Puto Maya

Puto is the Filipino local name for steamed rice cake. Puto can a be dessert, but most often served as snacks, and best accompanied by savory dishes like dinuguan or pancit. The most popular variety of puto is the buttered puto, which is a puto topped with melted cheese, butter or salted egg.

Filipinos are well known for being creative, even when it comes to food, lets take for example this humble puto, which has numerous varieties and one of which is called puto maya.

Puto Maya, just like other Puto is made from glutinous rice,  soaked in water, drained and then placed into a steamer. This rice mixture is then combined with coconut milk, salt, sugar, ginger juice and returned to the steamer. It can be eaten plain itself, or the preferred way, that is with grated coconut and dipped with sugar with sesame seeds. Some enjoy it, with chunks for fresh fruits like mango and a hot sikwate, to keep you comfy and warm during the rainy days.

If you are interested and would like to trying cooking Puto Maya, below are the simple recipe and steps on how do it yourself.

I N G R E D I E N T S

  • 1 ½   cups of malagkit (glutinous or sticky rice)
  • 1        cup regular rice
  • 2 ¾  cups gata (coconut milk)
  • 1        cup water
  • ½     cup sugar
  • 1 ½  cups grated coconut
  • 1        tbsp sesame seeds

M E T H O D 

  1. Combine the malagkit and regular rice in a pot.
  2. Add the coconut milk and water. Stir well.
  3. Boil the mixture for 20 minutes or until the rice is soft and fully cooked.
  4. Use a spoon to pack the rice firmly into muffin molds.  Let it cool.
  5. Once cool, remove the rice cakes from the molds, if no muffins molds you could simply roll it in your palm but make sure it is not hot  and transfer to a serving dish,served with ripe mango or grated coconut, sugar with sesame seeds and a sikwate.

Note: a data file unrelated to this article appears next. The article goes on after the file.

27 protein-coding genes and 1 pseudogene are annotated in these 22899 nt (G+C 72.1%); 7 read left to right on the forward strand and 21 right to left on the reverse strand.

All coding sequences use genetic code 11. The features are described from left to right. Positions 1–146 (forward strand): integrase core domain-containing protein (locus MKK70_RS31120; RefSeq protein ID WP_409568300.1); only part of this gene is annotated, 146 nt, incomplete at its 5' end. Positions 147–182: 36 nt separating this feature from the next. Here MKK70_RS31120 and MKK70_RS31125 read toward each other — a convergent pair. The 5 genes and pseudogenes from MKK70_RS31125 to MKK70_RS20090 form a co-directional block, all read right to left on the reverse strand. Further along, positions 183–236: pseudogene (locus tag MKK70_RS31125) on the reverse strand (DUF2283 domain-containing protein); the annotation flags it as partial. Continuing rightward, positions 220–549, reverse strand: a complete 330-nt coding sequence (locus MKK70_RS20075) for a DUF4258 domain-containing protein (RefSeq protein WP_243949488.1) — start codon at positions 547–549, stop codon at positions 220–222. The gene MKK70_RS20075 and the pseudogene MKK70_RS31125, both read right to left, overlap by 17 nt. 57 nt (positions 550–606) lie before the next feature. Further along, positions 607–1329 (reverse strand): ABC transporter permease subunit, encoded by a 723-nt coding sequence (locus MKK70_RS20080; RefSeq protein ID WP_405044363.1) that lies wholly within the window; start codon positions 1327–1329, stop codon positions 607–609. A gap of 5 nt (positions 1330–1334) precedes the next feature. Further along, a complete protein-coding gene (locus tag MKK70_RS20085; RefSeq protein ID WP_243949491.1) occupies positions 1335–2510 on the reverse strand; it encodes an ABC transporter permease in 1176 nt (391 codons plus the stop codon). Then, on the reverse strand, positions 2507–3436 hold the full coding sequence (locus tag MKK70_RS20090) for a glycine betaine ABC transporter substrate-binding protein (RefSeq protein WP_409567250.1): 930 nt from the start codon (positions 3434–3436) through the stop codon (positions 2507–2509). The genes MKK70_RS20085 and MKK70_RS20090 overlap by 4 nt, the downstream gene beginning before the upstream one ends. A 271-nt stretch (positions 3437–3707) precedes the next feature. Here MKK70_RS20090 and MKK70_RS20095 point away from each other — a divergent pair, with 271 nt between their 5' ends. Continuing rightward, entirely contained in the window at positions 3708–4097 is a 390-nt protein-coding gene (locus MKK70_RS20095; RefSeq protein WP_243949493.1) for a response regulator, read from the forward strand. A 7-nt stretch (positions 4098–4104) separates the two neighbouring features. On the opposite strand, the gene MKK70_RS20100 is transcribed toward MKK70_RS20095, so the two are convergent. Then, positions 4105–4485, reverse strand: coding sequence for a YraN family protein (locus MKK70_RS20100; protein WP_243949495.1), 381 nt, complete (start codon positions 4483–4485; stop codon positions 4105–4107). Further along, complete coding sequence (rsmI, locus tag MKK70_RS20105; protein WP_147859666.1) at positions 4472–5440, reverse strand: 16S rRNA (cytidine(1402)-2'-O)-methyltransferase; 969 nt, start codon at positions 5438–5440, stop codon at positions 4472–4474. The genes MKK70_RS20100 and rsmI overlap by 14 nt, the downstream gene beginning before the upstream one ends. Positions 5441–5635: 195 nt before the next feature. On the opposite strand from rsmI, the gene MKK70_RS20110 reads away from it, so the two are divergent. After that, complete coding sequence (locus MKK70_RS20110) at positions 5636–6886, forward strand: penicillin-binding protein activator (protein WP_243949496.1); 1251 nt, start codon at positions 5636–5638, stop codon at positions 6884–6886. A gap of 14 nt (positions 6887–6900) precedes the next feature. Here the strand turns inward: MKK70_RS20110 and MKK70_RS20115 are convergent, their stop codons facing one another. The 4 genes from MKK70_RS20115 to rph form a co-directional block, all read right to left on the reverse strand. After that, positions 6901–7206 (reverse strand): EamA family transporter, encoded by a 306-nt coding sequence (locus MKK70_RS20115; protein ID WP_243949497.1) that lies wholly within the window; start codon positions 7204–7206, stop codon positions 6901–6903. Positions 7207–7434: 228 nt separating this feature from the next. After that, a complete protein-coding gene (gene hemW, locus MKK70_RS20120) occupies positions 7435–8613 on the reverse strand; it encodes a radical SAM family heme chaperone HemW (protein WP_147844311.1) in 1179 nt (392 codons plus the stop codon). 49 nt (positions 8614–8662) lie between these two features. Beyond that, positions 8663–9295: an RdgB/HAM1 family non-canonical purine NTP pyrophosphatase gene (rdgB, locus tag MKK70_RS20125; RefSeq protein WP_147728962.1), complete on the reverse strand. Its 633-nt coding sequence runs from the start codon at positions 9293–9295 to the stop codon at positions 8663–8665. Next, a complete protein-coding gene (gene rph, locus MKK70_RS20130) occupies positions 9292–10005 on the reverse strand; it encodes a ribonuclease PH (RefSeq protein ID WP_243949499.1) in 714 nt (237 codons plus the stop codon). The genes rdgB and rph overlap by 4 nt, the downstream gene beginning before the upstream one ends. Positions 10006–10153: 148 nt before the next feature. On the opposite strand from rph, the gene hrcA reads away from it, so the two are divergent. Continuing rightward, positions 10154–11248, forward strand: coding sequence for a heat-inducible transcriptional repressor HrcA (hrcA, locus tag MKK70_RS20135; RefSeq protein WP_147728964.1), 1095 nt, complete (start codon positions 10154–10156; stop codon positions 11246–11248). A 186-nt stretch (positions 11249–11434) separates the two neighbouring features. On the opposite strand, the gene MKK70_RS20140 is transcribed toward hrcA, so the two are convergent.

9 thoughts on “Puto Maya

  • August 20, 2016 at 4:55 pm
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    I didn’t try these when I was in the Philippines. I’m going back in October- I’ll have to find them then. They look delicious!

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  • August 20, 2016 at 11:35 am
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    I’m so excited. I’ll be heading to the Philippines in October. Can’t wait to try these rice balls. Good to know that there are so many to choose from. Can’t wait! Thanks for sharing.

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  • August 20, 2016 at 6:14 am
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    The best thing we have a very native xish named ‘Puttu’ that is steamed rice cakes too! Its made with roasted rice powder mixed with wayer to form wet crumbs and put into the steaming puttu maker along with grated coconut. Eaten with sugar and bananas or curries forms an important breakfast in Kerala, India. You can google it up and see how similar it is with Puto!

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  • August 19, 2016 at 6:01 pm
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    I’ve never tried Filipino food before. This definitely sounds interesting!

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  • August 18, 2016 at 6:59 pm
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    When my grandma is still alive i remember her cook puto maya. It really taste and smell good.

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  • August 18, 2016 at 6:49 pm
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    I used to buy this after mass selling on the streets near the church. It really taste good.

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  • August 18, 2016 at 6:16 pm
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    What pops in my mind when i hear about puto maya is something like a sticky rice meal. We usually cook this during Holy Week and for offerings also.

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